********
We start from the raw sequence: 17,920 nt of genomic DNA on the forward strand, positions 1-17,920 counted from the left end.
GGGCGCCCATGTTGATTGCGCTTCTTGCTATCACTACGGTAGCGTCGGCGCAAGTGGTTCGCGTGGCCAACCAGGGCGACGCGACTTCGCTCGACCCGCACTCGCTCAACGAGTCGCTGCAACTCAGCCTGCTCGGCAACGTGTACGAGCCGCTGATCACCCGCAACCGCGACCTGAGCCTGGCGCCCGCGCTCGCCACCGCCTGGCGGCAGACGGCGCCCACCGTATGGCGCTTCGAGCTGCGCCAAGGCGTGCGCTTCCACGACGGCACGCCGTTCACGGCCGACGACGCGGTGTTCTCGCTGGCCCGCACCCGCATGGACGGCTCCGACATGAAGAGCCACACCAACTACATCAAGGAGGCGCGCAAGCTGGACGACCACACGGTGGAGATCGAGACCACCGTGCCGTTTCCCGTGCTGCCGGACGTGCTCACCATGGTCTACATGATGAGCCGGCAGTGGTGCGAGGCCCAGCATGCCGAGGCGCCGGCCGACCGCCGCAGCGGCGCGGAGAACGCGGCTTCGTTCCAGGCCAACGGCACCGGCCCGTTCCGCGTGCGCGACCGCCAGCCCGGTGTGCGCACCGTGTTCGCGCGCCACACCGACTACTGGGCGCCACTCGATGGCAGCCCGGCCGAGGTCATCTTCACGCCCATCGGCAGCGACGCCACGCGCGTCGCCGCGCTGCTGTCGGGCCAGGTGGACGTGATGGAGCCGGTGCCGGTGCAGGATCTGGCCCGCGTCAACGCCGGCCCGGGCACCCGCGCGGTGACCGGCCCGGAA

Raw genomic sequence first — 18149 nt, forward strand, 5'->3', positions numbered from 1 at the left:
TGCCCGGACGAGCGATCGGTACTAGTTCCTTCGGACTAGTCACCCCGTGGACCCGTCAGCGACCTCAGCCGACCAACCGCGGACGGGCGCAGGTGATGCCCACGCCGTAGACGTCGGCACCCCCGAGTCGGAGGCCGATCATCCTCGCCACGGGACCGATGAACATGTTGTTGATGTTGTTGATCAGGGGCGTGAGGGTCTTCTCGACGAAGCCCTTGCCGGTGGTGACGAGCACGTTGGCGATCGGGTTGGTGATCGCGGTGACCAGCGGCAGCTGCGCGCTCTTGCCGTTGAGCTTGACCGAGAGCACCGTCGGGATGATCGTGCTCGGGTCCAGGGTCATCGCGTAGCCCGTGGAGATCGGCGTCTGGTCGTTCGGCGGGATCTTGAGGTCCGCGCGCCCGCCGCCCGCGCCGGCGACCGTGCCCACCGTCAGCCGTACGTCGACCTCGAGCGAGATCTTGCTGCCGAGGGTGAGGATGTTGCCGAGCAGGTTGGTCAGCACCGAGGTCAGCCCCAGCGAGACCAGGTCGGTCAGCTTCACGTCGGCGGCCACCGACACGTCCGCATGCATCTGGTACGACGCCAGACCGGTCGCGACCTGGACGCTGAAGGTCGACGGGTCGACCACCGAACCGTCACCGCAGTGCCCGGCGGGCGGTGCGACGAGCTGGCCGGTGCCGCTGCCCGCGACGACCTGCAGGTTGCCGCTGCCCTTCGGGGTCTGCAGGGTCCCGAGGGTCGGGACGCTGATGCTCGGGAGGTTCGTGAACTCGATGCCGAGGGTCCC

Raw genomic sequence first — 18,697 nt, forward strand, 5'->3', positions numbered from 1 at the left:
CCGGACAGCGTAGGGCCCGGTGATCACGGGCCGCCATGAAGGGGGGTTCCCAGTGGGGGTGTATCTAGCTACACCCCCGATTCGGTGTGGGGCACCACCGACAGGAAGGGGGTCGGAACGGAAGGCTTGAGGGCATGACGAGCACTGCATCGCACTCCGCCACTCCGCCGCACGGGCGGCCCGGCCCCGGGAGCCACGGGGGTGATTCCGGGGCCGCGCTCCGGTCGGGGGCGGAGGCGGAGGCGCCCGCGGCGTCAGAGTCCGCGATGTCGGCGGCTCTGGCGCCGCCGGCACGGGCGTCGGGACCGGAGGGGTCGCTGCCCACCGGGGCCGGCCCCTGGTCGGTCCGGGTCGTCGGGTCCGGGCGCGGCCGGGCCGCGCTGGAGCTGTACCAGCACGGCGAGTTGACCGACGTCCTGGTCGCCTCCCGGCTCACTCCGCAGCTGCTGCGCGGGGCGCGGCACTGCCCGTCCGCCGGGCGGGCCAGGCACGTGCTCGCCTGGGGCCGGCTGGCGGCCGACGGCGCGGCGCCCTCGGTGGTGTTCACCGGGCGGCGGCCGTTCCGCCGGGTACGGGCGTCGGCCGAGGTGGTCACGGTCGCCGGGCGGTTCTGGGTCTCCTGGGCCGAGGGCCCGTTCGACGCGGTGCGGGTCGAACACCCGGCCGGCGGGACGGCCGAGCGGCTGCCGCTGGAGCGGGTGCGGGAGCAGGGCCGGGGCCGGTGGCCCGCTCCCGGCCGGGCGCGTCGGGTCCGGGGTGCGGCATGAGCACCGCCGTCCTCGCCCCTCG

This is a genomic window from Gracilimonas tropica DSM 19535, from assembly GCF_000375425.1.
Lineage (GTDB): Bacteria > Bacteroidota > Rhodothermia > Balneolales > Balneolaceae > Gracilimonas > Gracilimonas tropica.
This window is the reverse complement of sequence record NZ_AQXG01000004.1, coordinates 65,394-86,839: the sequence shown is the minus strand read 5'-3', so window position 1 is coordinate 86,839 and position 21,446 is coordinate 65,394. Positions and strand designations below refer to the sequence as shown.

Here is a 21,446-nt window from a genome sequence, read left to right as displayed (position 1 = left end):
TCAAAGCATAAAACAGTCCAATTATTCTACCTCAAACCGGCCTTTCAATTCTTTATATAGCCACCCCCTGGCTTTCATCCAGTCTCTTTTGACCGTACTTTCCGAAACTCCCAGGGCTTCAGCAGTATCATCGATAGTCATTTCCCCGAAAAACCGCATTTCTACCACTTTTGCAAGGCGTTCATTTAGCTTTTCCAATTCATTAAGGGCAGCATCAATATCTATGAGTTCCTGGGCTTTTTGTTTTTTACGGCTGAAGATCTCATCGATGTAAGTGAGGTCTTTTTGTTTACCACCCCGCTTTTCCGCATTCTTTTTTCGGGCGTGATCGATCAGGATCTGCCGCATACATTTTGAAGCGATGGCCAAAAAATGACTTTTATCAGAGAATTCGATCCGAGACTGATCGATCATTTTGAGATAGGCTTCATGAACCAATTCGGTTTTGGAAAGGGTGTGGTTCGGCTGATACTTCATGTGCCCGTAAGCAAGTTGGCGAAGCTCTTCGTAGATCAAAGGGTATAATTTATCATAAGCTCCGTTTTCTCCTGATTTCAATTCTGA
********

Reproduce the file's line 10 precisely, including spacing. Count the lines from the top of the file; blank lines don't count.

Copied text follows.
Here is a 21,446-nt window from a genome sequence, read left to right as displayed (position 1 = left end):